Limits...
Spermine reverses lipopolysaccharide-induced memory deficit in mice.

Frühauf PK, Ineu RP, Tomazi L, Duarte T, Mello CF, Rubin MA - J Neuroinflammation (2015)

Bottom Line: Spermine increased but ifenprodil decreased the recognition index in the novel object recognition task.Spermine, at doses that did not alter memory (0.3 mg/kg, intraperitoneally), reversed the cognitive impairment induced by LPS.However, spermine failed to reverse the LPS-induced increase of cortical and hippocampal cytokine levels.

View Article: PubMed Central - PubMed

Affiliation: Graduation Program in Pharmacology, Center of Health Sciences, Federal University of Santa Maria, Santa Maria, RS, 97105-900, Brazil. pam_fruhauf@yahoo.com.br.

ABSTRACT

Background: Lipopolysaccharide (LPS) induces neuroinflammation and memory deficit. Since polyamines improve memory in various cognitive tasks, we hypothesized that spermine administration reverses LPS-induced memory deficits in an object recognition task in mice. The involvement of the polyamine binding site at the N-methyl-D-aspartate (NMDA) receptor and cytokine production in the promnesic effect of spermine were investigated.

Methods: Adult male mice were injected with LPS (250 μg/kg, intraperitoneally) and spermine (0.3 to 1 mg/kg, intraperitoneally) or ifenprodil (0.3 to 10 mg/kg, intraperitoneally), or both, and their memory function was evaluated using a novel object recognition task. In addition, cortical and hippocampal cytokines levels were measured by ELISA four hours after LPS injection.

Results: Spermine increased but ifenprodil decreased the recognition index in the novel object recognition task. Spermine, at doses that did not alter memory (0.3 mg/kg, intraperitoneally), reversed the cognitive impairment induced by LPS. Ifenprodil (0.3 mg/kg, intraperitoneally) reversed the protective effect of spermine against LPS-induced memory deficits. However, spermine failed to reverse the LPS-induced increase of cortical and hippocampal cytokine levels.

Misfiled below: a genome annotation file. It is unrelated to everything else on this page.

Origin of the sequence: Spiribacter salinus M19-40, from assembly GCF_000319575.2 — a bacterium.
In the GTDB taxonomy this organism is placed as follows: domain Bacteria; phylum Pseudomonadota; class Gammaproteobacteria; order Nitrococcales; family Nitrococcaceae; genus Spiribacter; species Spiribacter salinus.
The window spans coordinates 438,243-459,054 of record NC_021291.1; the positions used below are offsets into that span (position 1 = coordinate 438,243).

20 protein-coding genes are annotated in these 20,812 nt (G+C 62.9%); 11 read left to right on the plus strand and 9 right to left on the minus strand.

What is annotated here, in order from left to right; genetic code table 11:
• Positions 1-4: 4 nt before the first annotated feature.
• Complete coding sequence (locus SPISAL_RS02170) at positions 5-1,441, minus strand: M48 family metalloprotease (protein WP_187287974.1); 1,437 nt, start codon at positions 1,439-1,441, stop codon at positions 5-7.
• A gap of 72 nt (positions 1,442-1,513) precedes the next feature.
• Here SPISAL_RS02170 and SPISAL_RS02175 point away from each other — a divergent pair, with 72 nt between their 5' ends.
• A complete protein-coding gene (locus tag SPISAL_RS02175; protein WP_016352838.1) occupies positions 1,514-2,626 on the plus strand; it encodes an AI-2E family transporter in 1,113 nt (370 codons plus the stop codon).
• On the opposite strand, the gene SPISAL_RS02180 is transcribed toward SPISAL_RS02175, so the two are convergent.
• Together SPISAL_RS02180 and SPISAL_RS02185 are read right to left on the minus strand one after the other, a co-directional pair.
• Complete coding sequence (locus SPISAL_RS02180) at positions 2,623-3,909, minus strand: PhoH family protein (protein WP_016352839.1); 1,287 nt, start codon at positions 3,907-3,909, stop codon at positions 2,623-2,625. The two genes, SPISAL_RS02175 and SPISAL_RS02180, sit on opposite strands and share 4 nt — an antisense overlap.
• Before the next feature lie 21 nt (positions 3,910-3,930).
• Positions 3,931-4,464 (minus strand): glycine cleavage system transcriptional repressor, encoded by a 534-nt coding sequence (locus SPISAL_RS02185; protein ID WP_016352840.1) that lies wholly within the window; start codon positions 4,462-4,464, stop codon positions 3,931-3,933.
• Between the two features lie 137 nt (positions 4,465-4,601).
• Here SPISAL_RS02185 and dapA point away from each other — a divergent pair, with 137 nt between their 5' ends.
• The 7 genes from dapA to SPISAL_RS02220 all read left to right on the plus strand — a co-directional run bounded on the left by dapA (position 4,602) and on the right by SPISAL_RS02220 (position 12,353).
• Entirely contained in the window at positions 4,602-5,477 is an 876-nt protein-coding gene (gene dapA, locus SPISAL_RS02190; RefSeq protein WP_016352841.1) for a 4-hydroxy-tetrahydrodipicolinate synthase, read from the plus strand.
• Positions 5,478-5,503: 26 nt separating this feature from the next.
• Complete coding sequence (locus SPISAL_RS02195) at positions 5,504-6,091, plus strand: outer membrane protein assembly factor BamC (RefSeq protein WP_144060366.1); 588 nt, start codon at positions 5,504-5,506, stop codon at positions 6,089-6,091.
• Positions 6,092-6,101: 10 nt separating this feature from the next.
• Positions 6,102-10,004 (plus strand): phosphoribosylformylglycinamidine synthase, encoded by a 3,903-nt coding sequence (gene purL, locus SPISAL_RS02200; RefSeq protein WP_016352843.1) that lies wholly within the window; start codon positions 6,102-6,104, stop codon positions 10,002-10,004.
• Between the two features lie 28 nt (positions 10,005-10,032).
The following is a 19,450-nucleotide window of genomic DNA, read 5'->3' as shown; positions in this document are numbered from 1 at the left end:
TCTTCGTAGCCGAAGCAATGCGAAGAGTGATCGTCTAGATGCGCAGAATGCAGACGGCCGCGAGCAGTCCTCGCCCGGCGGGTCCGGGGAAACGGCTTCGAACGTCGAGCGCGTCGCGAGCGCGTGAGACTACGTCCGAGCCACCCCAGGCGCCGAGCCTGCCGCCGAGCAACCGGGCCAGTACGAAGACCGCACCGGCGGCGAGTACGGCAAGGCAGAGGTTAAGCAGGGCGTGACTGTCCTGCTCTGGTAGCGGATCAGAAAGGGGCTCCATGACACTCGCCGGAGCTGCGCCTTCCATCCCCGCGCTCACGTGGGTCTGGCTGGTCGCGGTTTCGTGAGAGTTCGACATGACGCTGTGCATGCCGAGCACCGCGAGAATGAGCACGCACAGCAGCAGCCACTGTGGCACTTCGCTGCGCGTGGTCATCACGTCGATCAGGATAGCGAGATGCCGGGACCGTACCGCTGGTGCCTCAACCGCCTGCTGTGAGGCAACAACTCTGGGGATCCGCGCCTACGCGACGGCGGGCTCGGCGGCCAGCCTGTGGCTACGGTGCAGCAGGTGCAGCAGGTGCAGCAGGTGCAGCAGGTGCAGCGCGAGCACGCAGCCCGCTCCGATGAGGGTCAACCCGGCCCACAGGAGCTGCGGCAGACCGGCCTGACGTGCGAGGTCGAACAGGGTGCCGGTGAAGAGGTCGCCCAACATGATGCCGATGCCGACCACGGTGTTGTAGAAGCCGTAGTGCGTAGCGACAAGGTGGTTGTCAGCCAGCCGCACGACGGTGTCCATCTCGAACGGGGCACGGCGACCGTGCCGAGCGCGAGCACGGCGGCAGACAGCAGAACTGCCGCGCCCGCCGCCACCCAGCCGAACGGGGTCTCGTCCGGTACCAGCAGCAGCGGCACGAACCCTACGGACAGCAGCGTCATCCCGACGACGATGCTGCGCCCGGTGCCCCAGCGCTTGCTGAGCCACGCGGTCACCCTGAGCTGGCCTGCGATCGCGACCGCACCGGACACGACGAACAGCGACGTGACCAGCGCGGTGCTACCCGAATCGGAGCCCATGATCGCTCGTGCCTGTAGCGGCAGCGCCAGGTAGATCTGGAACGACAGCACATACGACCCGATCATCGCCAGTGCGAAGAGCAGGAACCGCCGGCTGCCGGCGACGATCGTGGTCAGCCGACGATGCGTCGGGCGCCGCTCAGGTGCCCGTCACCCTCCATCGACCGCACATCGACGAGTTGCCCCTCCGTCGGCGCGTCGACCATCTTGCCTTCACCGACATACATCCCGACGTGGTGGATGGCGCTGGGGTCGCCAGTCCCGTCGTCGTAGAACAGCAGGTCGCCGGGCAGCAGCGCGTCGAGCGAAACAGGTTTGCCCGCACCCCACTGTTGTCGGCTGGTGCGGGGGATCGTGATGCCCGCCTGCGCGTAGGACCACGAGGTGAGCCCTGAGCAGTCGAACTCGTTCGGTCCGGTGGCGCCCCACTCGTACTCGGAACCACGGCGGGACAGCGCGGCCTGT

Conclusions: Spermine protects against LPS-induced memory deficits in mice by a mechanism that involves GluN2B receptors.

No MeSH data available.


Related in: MedlinePlus

Effects of LPS on memory. Post-training administration of LPS (250 μg/kg, intraperitoneally) decreased the recognition index in the object recognition task. Data are expressed as mean ± standard error of the mean for 8 animals in each group. *P < 0.01 compared with saline group (Student’s t test). LPS, lipopolysaccharide; SAL, saline.
© Copyright Policy - open-access
Related In: Results  -  Collection

License 1 - License 2
getmorefigures.php?uid=PMC4302583&req=5

Fig1: Effects of LPS on memory. Post-training administration of LPS (250 μg/kg, intraperitoneally) decreased the recognition index in the object recognition task. Data are expressed as mean ± standard error of the mean for 8 animals in each group. *P < 0.01 compared with saline group (Student’s t test). LPS, lipopolysaccharide; SAL, saline.

Mentions: Figure 1 shows the effect of the post-training intraperitoneal administration of LPS or saline on recognition index in the object recognition task. Statistical analysis (Student’s t test) revealed that LPS (250 μg/kg) decreased the recognition index (t14 = 3.086; P < 0.01; η2 = 0.4), compared with the control group, indicating a memory impairment in LPS-treated animals.Figure 1